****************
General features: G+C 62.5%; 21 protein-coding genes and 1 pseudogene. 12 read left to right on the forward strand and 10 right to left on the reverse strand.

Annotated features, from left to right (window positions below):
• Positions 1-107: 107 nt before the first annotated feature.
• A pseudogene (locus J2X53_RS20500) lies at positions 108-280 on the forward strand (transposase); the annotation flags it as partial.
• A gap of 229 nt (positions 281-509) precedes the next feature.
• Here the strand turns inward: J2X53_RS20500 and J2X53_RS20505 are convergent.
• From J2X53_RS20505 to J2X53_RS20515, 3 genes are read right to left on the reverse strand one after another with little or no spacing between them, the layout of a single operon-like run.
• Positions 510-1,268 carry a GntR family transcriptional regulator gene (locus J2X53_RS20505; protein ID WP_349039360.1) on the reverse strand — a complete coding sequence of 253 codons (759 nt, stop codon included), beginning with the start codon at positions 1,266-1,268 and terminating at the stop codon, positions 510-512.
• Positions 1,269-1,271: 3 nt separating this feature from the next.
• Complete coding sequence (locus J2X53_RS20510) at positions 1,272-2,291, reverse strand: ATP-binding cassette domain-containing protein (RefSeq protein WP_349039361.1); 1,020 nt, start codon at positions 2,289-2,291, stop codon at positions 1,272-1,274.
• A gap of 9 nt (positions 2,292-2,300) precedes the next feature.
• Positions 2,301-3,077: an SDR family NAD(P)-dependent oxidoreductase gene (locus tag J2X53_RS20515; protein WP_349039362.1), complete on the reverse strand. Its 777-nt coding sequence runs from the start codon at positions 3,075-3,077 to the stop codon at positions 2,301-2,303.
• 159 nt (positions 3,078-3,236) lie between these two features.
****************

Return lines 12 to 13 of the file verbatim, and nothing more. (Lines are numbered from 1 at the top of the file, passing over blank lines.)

• Positions 2,301-3,077: an SDR family NAD(P)-dependent oxidoreductase gene (locus tag J2X53_RS20515; protein WP_349039362.1), complete on the reverse strand. Its 777-nt coding sequence runs from the start codon at positions 3,075-3,077 to the stop codon at positions 2,301-2,303.
• 159 nt (positions 3,078-3,236) lie between these two features.